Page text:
The Situation Matters: AP Language Practice with Rhetoric &Rhetorical Situation

Grade Levels
9th - 12th
Resource Type
Formats Included
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  1. If you are an AP® Langauge and Composition teacher looking for some new, fresh ideas to tackle the curricular standards and preparation for the AP® exam, this bundle contains a sample of my unique lesson plans that can be used at various times of the school year. Please note the individual product
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The rhetorical situation can be a concept that seems deceivingly simple for students to understand at the beginning.  Whether you’re using SOAPSTONE or SPACE CAT as your acronym for addressing the rhetorical situation, this lesson fits best after doing a bit of practice with the rhetorical situation ahead of time. This lesson is also designed for distance learning, hybrid instruction, or face to face teaching.

In this lesson presented through Google Slides, you will give students a scenario and an argumentative prompt.  In this scenario, students are told that they will be crafting an argument in favor of taking family vacations (I just love travel, so feel free to change this -- it’s all editable!)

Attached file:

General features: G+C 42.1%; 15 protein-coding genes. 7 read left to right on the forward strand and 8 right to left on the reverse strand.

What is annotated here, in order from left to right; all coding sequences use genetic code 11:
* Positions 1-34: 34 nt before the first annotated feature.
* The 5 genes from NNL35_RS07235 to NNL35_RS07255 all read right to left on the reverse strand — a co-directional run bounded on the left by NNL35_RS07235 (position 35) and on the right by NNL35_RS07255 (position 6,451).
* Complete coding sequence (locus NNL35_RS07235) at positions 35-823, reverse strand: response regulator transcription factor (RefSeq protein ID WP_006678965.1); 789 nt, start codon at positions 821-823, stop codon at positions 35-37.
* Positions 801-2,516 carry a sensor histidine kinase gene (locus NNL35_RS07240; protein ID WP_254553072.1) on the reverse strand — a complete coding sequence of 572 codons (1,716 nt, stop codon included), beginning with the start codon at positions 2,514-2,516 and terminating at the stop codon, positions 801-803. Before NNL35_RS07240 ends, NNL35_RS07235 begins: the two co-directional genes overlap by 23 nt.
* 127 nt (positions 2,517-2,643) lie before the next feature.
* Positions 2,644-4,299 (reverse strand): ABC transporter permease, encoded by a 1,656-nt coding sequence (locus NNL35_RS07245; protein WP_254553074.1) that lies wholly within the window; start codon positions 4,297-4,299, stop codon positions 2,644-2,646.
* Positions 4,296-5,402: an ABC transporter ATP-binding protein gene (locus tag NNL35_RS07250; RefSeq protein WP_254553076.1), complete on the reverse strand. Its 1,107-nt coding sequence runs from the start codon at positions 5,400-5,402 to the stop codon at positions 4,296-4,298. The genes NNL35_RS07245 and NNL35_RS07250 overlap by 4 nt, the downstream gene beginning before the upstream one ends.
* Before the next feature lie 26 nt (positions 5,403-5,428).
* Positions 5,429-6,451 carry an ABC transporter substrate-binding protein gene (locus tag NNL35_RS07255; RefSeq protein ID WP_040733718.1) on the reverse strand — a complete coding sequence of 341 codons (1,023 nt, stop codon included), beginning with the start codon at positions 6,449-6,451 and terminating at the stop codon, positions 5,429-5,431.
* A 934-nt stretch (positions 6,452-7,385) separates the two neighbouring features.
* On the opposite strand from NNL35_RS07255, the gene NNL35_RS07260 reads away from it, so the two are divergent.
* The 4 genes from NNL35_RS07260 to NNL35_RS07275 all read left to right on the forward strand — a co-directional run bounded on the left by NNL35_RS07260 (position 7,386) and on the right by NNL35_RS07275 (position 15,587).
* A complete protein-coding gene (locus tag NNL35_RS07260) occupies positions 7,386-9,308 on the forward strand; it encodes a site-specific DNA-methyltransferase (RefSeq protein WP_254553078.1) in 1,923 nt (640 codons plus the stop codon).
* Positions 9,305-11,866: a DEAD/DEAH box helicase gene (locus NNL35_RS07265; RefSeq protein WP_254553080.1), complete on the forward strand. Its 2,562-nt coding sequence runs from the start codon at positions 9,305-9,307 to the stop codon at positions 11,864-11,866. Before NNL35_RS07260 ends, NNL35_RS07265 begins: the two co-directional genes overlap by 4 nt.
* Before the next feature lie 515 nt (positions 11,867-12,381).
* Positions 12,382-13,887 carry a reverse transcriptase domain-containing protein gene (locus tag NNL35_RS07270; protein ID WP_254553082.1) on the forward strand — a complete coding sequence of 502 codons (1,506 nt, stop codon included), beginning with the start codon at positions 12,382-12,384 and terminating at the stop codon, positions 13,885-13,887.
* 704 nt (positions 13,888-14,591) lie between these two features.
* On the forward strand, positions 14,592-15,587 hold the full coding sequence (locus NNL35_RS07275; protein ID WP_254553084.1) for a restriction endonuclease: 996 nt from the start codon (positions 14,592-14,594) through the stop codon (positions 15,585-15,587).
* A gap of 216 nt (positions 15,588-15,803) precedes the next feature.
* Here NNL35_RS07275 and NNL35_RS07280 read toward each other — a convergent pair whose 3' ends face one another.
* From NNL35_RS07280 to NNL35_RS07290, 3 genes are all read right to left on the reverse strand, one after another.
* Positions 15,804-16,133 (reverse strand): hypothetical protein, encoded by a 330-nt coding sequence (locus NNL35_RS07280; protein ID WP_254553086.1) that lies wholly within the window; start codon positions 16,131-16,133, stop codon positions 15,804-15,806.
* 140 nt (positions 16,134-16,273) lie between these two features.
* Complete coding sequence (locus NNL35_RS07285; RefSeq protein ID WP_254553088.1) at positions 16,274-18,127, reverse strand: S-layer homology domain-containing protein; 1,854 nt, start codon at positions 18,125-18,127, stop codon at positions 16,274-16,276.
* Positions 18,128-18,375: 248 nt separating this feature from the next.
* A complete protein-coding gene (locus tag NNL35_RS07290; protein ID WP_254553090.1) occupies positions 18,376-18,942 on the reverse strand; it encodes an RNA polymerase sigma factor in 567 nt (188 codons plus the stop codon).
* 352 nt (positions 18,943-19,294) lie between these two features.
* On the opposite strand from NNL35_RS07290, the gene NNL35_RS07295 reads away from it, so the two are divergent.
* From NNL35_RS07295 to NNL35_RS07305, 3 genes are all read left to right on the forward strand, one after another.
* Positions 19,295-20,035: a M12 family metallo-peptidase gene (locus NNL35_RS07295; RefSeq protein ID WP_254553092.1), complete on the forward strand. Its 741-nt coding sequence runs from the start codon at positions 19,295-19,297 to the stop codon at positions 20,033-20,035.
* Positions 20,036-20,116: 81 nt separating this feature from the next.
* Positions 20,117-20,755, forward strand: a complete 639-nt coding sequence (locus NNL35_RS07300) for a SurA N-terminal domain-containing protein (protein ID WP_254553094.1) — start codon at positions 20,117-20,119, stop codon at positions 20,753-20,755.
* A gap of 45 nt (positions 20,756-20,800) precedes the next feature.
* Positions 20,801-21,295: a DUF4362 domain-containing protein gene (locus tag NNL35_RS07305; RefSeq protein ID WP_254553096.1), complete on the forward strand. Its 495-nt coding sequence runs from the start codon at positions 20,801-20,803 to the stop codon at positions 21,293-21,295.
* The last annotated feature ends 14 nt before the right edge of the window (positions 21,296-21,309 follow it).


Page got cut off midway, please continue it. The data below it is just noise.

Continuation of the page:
On the following slide, students then have a matrix that highlights the elements of the rhetorical situation:  speaker, purpose, audience, context, and exigence.  Each component has six options, so, using a virtual dice from YouTube, students will roll the dice for each component and record their selections from each column.  These selections make up the rhetorical situation for this argument.

Now, students must write from the POV of the speaker they rolled for, addressing the audience they rolled for, etc.  I ask my students two write between 1 page and 1,000 words and use a simple rubric to score their writing.


  • Have students present their most convincing line of reasoning to the class
  • Have students share a passage of what they’re most proud of on Padlet and host a Gallery Walk
  • Do this exercise alongside your students and share yours out loud.  This is always a huge hit!
  • Have students annotate a few samples for argumentative choices -- see if they can recognize each other’s appeals to fear, use of analogy, etc.
Total Pages
Answer Key
Rubric only
Teaching Duration
2 hours
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